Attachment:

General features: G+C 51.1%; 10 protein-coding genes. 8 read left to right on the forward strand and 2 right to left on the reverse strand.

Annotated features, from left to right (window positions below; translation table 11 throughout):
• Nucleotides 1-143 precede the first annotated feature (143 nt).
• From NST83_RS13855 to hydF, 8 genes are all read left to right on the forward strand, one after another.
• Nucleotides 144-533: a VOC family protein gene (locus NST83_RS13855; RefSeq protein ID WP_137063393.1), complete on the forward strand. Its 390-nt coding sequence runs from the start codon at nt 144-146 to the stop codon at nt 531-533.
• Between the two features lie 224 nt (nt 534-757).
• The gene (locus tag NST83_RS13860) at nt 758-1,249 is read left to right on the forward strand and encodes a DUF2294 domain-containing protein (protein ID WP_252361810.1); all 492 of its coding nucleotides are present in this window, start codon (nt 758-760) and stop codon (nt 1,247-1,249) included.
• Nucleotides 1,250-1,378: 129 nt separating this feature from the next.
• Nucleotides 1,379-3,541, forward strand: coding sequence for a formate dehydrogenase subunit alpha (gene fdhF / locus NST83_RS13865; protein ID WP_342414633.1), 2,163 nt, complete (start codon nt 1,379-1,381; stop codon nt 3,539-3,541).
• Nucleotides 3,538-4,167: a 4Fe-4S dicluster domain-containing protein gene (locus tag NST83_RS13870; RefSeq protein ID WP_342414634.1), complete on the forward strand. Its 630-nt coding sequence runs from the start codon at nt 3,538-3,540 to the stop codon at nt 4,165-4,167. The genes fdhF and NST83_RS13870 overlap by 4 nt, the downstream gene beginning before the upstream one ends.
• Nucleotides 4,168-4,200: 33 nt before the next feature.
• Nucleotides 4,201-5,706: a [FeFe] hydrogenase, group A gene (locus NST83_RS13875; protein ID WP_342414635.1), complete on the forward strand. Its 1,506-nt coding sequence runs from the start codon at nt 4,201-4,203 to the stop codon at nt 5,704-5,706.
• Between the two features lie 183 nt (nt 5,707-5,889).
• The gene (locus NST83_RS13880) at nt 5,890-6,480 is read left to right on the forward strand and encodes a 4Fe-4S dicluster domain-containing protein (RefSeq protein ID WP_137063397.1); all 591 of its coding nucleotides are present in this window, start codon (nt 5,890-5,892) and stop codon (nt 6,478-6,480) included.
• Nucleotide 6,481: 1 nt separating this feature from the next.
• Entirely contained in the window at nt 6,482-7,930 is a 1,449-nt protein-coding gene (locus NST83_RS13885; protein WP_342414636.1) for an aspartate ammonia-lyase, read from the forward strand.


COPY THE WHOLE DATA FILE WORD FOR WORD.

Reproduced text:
General features: G+C 51.1%; 10 protein-coding genes. 8 read left to right on the forward strand and 2 right to left on the reverse strand.

Annotated features, from left to right (window positions below; translation table 11 throughout):
• Nucleotides 1-143 precede the first annotated feature (143 nt).
• From NST83_RS13855 to hydF, 8 genes are all read left to right on the forward strand, one after another.
• Nucleotides 144-533: a VOC family protein gene (locus NST83_RS13855; RefSeq protein ID WP_137063393.1), complete on the forward strand. Its 390-nt coding sequence runs from the start codon at nt 144-146 to the stop codon at nt 531-533.
• Between the two features lie 224 nt (nt 534-757).
• The gene (locus tag NST83_RS13860) at nt 758-1,249 is read left to right on the forward strand and encodes a DUF2294 domain-containing protein (protein ID WP_252361810.1); all 492 of its coding nucleotides are present in this window, start codon (nt 758-760) and stop codon (nt 1,247-1,249) included.
• Nucleotides 1,250-1,378: 129 nt separating this feature from the next.
• Nucleotides 1,379-3,541, forward strand: coding sequence for a formate dehydrogenase subunit alpha (gene fdhF / locus NST83_RS13865; protein ID WP_342414633.1), 2,163 nt, complete (start codon nt 1,379-1,381; stop codon nt 3,539-3,541).
• Nucleotides 3,538-4,167: a 4Fe-4S dicluster domain-containing protein gene (locus tag NST83_RS13870; RefSeq protein ID WP_342414634.1), complete on the forward strand. Its 630-nt coding sequence runs from the start codon at nt 3,538-3,540 to the stop codon at nt 4,165-4,167. The genes fdhF and NST83_RS13870 overlap by 4 nt, the downstream gene beginning before the upstream one ends.
• Nucleotides 4,168-4,200: 33 nt before the next feature.
• Nucleotides 4,201-5,706: a [FeFe] hydrogenase, group A gene (locus NST83_RS13875; protein ID WP_342414635.1), complete on the forward strand. Its 1,506-nt coding sequence runs from the start codon at nt 4,201-4,203 to the stop codon at nt 5,704-5,706.
• Between the two features lie 183 nt (nt 5,707-5,889).
• The gene (locus NST83_RS13880) at nt 5,890-6,480 is read left to right on the forward strand and encodes a 4Fe-4S dicluster domain-containing protein (RefSeq protein ID WP_137063397.1); all 591 of its coding nucleotides are present in this window, start codon (nt 5,890-5,892) and stop codon (nt 6,478-6,480) included.
• Nucleotide 6,481: 1 nt separating this feature from the next.
• Entirely contained in the window at nt 6,482-7,930 is a 1,449-nt protein-coding gene (locus NST83_RS13885; protein WP_342414636.1) for an aspartate ammonia-lyase, read from the forward strand.